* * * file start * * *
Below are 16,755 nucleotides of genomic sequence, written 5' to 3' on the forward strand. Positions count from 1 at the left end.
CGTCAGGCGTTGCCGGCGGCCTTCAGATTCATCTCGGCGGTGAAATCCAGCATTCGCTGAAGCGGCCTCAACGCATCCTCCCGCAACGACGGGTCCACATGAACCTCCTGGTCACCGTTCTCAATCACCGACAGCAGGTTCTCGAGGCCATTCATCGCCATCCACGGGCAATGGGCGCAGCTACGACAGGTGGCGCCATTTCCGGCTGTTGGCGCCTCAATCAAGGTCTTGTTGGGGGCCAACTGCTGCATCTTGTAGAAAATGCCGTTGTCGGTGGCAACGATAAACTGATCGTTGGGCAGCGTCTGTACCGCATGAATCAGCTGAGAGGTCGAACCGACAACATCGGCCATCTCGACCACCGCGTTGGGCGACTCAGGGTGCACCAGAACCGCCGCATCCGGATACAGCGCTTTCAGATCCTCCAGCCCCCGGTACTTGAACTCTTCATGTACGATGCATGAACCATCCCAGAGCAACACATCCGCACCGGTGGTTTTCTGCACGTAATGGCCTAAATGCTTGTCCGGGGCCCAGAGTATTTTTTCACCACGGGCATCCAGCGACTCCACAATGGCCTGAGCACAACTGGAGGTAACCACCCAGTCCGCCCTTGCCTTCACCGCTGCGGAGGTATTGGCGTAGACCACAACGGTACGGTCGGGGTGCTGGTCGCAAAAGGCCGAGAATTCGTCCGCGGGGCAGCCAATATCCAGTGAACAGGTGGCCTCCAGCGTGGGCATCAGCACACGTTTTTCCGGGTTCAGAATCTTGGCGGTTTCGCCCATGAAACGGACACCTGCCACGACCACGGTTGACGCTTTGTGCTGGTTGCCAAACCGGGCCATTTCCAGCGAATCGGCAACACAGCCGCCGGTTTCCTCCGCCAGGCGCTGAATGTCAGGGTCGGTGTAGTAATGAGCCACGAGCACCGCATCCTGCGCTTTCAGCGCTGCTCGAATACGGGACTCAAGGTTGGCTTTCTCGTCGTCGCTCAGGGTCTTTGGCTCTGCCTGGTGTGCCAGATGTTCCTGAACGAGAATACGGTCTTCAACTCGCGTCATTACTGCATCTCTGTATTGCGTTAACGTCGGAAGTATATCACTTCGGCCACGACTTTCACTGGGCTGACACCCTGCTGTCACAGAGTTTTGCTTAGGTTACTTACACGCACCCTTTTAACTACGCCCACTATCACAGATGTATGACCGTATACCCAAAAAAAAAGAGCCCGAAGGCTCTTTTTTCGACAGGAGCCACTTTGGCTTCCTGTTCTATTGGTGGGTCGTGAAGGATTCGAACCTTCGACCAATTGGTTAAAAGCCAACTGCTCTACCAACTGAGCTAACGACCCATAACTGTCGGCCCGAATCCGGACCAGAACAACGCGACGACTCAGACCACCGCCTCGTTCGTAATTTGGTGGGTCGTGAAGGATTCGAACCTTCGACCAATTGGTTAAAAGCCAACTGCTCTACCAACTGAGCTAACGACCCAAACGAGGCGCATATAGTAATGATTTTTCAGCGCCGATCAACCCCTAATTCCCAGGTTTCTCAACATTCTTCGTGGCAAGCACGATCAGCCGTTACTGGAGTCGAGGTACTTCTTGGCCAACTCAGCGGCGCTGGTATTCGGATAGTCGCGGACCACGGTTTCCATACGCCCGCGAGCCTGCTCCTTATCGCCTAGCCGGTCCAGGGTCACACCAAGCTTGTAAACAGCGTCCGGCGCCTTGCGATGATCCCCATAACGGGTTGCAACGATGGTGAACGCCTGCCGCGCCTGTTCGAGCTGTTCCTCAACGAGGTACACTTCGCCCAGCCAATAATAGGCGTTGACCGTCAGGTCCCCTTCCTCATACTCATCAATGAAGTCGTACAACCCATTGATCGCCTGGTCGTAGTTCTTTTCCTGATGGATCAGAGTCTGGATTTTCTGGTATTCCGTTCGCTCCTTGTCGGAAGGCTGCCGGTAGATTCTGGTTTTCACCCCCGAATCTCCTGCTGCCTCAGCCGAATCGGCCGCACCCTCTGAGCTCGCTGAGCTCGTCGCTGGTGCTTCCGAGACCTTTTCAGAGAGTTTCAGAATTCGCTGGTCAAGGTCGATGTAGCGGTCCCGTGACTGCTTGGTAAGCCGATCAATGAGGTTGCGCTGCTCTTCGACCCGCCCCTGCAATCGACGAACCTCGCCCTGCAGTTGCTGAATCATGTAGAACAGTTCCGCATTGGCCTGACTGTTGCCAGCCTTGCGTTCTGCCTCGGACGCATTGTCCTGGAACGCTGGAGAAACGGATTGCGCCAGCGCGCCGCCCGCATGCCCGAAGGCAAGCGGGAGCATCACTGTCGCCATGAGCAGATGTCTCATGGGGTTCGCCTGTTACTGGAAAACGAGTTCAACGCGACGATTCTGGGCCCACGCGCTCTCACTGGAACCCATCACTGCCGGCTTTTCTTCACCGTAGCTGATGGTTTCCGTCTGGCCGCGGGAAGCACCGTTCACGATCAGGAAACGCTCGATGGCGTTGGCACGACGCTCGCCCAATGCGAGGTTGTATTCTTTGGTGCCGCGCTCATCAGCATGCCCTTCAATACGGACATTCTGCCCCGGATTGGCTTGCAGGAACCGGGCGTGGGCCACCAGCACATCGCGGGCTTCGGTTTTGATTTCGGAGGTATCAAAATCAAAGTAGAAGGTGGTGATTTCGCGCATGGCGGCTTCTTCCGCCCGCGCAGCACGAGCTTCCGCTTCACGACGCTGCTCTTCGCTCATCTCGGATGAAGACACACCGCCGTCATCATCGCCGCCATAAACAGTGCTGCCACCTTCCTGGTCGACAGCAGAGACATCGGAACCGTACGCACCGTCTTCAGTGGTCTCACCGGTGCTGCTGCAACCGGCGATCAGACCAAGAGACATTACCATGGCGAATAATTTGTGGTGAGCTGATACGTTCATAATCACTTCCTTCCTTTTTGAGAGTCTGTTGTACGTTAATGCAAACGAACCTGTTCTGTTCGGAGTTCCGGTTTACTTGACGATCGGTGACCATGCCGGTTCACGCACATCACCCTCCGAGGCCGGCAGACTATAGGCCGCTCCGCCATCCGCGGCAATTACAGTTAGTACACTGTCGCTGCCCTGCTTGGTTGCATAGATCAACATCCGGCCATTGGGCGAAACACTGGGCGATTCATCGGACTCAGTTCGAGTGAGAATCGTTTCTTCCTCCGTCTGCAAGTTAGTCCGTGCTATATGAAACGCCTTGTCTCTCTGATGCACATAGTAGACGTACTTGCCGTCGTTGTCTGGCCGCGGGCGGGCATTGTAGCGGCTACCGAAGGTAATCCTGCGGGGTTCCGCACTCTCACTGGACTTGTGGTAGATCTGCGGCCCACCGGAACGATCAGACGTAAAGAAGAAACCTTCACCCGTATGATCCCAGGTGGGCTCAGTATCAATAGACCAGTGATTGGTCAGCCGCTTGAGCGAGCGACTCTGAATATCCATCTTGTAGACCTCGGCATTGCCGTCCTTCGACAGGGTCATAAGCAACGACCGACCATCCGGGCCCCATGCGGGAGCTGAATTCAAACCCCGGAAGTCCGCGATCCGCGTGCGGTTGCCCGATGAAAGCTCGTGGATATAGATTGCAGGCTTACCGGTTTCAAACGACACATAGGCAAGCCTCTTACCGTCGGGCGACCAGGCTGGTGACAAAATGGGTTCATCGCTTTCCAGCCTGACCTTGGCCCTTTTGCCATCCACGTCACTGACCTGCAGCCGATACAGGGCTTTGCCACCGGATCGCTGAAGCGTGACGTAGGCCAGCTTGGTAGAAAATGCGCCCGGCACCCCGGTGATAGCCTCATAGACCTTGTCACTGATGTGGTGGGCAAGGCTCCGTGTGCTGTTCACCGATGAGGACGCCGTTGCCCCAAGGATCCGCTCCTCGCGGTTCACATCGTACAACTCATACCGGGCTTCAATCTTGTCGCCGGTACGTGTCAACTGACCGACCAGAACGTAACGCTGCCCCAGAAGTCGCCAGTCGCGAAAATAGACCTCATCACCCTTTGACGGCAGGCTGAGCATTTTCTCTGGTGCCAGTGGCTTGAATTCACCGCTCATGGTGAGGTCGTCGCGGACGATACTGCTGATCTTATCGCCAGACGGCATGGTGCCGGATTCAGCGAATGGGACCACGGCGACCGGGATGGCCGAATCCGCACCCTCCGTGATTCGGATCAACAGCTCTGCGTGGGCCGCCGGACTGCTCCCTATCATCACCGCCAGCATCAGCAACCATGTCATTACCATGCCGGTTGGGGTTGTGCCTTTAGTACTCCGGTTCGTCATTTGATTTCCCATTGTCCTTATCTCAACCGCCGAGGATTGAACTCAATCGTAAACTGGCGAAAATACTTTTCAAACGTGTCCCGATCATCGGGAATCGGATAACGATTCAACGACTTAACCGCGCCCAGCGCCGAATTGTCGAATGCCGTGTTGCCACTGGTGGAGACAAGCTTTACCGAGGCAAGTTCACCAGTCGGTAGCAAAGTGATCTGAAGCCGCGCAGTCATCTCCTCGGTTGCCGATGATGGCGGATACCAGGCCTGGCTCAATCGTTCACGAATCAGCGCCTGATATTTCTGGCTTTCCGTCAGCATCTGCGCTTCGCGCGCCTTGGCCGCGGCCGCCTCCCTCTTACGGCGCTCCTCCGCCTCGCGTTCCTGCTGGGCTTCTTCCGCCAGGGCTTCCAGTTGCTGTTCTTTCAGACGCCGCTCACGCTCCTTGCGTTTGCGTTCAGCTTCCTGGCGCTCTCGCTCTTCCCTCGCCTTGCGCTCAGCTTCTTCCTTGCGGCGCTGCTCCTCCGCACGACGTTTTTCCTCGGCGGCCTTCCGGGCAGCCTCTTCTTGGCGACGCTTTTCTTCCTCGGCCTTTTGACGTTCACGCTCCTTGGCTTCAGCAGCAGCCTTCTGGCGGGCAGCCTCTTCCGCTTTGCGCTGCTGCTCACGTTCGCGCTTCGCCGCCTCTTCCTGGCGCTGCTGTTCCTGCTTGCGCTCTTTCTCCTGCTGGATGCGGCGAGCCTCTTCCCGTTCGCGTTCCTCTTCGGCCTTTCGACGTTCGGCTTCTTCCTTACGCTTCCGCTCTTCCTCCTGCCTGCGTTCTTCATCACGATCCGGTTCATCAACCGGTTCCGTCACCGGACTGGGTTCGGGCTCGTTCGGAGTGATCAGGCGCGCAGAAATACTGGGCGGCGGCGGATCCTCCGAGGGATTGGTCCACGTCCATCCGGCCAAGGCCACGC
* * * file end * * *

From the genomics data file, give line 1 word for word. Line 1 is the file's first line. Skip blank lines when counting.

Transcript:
Below are 16,755 nucleotides of genomic sequence, written 5' to 3' on the forward strand. Positions count from 1 at the left end.